Dust, Rings, and Origins
The standard model of planet formation proceeds from the gravitational collapse of an interstellar cloud of gas and dust through collisional accretion of solids into planetesimals and eventual runaway growth to form the terrestrial and giant planets. A critical stage of that process is the growth of solid bodies from mm-sized chondrules and aggregates to km-sized planetesimals where gravity becomes an important force for further growth. Theories on this dust growth phase include gravitational instability and direct binary accretion of particles. To characterize the collision behavior of dust in protoplanetary conditions, experimental data is required, working hand in hand with models and numerical simulations. In particular in the range of mm- to cm-sized particles, the collection of a statistical data set on collision behavior will allow to better characterize the growth of dust to planetesimal sizes.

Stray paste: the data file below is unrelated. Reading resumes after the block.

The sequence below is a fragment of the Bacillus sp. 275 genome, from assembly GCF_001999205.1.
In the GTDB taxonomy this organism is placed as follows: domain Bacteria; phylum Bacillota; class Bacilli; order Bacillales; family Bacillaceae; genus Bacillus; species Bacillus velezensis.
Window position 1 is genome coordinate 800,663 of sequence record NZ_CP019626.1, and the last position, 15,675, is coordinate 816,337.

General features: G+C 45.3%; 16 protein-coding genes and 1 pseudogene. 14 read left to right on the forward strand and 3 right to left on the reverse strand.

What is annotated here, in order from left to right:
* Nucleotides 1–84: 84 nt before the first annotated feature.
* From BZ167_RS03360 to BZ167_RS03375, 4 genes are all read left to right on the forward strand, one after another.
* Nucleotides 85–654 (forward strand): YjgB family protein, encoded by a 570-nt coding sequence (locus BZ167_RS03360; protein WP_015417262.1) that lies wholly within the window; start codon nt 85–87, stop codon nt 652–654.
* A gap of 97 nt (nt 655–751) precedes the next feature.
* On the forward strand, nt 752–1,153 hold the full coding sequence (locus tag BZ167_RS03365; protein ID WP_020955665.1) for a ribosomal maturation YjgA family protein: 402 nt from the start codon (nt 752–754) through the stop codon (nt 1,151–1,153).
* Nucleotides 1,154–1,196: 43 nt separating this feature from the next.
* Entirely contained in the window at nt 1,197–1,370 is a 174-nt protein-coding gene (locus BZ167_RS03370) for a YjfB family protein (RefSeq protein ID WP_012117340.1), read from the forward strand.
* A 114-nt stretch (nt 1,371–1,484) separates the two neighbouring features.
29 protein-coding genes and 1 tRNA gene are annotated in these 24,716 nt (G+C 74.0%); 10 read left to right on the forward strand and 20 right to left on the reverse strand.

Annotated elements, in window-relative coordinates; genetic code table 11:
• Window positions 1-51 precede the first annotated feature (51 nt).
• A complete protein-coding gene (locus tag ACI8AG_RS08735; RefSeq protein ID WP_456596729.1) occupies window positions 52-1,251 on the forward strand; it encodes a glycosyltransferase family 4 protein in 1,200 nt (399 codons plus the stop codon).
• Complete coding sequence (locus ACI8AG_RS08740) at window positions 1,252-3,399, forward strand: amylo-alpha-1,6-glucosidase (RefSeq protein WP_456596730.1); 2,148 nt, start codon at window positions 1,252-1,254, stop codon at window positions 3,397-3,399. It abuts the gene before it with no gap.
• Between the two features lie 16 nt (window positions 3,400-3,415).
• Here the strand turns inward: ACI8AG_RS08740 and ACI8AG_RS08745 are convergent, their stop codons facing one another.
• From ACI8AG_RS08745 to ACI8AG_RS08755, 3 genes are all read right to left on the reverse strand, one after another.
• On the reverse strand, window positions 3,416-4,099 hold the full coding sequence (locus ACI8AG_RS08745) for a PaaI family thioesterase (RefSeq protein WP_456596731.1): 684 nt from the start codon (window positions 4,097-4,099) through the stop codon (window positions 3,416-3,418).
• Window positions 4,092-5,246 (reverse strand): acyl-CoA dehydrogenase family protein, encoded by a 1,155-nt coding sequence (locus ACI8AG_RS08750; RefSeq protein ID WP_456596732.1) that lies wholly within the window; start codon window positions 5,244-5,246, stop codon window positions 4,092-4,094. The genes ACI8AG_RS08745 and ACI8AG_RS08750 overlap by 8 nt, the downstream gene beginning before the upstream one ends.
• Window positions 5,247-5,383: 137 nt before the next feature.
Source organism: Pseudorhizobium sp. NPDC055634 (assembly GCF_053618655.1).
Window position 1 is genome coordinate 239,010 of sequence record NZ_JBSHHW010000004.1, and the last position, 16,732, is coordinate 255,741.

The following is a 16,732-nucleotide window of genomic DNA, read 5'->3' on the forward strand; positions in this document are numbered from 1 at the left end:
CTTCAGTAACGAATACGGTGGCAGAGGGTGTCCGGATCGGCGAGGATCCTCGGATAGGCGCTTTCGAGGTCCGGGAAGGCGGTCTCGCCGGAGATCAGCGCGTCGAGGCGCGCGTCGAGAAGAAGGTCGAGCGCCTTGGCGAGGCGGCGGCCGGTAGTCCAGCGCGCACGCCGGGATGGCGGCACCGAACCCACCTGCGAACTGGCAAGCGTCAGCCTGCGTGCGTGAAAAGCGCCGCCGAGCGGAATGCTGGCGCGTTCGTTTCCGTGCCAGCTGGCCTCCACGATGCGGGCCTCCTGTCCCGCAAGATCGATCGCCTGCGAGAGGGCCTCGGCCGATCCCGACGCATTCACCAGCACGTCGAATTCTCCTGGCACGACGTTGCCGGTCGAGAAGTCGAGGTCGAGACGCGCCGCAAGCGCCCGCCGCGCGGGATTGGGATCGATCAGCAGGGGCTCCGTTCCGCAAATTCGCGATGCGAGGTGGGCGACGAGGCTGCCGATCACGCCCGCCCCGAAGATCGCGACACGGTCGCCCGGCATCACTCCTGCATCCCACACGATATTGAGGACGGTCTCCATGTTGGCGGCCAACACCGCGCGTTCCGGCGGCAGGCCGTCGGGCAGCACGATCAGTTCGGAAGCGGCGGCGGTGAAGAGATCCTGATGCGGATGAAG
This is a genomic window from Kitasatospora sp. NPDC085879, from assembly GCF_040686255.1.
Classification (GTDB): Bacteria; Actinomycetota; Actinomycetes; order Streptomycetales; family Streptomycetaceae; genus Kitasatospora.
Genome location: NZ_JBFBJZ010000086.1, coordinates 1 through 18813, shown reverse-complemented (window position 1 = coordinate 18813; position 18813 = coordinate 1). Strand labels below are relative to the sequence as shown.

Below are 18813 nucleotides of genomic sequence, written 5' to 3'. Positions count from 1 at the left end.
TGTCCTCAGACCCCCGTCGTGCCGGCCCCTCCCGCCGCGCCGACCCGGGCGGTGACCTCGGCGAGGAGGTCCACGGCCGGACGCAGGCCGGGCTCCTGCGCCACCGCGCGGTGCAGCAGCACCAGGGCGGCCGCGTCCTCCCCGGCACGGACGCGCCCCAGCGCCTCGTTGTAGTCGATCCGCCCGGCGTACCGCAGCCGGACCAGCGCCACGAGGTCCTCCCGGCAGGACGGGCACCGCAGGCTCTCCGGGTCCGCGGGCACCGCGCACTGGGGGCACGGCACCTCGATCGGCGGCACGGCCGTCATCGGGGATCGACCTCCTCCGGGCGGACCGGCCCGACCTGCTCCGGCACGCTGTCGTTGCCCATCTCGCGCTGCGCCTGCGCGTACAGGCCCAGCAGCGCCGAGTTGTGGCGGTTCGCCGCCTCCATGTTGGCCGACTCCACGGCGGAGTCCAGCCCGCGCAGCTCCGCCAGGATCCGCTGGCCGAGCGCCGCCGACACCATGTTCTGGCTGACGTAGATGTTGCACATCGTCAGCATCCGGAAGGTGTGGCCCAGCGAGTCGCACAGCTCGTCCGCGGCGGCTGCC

In addition, the collisional evolution of planetary rings takes place in the same collisional regime. Particles in Saturn’s main rings collide at speeds on the order of 1 cm/s. The viscous evolution of the ring depends on the amount of energy dissipated in these low energy collisions. With the age and origin of Saturn’s rings remaining a major unknown in our understanding of the solar system, there is a critical need for fundamental data on the collisional interactions between particles in an environment like that of the rings (microgravity, with a regolith coating on larger particles). Clumping of particles in Saturn’s rings has been observed by Cassini, illustrating that even in an environment where tidal forces inhibit gravitational aggregation, some accretion does occur in the form of self-gravity wakes.